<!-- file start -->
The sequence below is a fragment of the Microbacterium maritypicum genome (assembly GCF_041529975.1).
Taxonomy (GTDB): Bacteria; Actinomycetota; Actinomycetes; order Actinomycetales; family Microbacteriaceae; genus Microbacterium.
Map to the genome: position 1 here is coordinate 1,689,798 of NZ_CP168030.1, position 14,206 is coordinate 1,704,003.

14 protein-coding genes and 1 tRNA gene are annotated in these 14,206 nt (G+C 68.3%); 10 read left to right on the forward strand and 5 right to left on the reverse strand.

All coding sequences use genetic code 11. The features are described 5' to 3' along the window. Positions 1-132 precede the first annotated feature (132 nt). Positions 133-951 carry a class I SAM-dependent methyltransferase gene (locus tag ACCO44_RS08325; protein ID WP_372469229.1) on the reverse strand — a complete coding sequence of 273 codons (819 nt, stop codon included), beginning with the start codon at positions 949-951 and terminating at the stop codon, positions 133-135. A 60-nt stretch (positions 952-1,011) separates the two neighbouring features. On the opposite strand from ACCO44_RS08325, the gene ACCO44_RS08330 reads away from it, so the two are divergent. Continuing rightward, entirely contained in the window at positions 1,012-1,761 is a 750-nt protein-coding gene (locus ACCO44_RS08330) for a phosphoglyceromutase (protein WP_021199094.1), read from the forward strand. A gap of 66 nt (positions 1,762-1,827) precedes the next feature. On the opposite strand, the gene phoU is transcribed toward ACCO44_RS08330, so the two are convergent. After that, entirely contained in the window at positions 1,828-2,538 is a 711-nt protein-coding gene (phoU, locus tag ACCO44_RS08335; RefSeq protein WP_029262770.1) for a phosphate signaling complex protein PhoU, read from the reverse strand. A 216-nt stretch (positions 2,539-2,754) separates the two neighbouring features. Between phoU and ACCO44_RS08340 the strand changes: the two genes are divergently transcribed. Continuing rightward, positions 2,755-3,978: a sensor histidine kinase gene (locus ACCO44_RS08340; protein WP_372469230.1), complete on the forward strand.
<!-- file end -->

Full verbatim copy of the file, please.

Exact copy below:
The sequence below is a fragment of the Microbacterium maritypicum genome (assembly GCF_041529975.1).
Taxonomy (GTDB): Bacteria; Actinomycetota; Actinomycetes; order Actinomycetales; family Microbacteriaceae; genus Microbacterium.
Map to the genome: position 1 here is coordinate 1,689,798 of NZ_CP168030.1, position 14,206 is coordinate 1,704,003.

14 protein-coding genes and 1 tRNA gene are annotated in these 14,206 nt (G+C 68.3%); 10 read left to right on the forward strand and 5 right to left on the reverse strand.

All coding sequences use genetic code 11. The features are described 5' to 3' along the window. Positions 1-132 precede the first annotated feature (132 nt). Positions 133-951 carry a class I SAM-dependent methyltransferase gene (locus tag ACCO44_RS08325; protein ID WP_372469229.1) on the reverse strand — a complete coding sequence of 273 codons (819 nt, stop codon included), beginning with the start codon at positions 949-951 and terminating at the stop codon, positions 133-135. A 60-nt stretch (positions 952-1,011) separates the two neighbouring features. On the opposite strand from ACCO44_RS08325, the gene ACCO44_RS08330 reads away from it, so the two are divergent. Continuing rightward, entirely contained in the window at positions 1,012-1,761 is a 750-nt protein-coding gene (locus ACCO44_RS08330) for a phosphoglyceromutase (protein WP_021199094.1), read from the forward strand. A gap of 66 nt (positions 1,762-1,827) precedes the next feature. On the opposite strand, the gene phoU is transcribed toward ACCO44_RS08330, so the two are convergent. After that, entirely contained in the window at positions 1,828-2,538 is a 711-nt protein-coding gene (phoU, locus tag ACCO44_RS08335; RefSeq protein WP_029262770.1) for a phosphate signaling complex protein PhoU, read from the reverse strand. A 216-nt stretch (positions 2,539-2,754) separates the two neighbouring features. Between phoU and ACCO44_RS08340 the strand changes: the two genes are divergently transcribed. Continuing rightward, positions 2,755-3,978: a sensor histidine kinase gene (locus ACCO44_RS08340; protein WP_372469230.1), complete on the forward strand.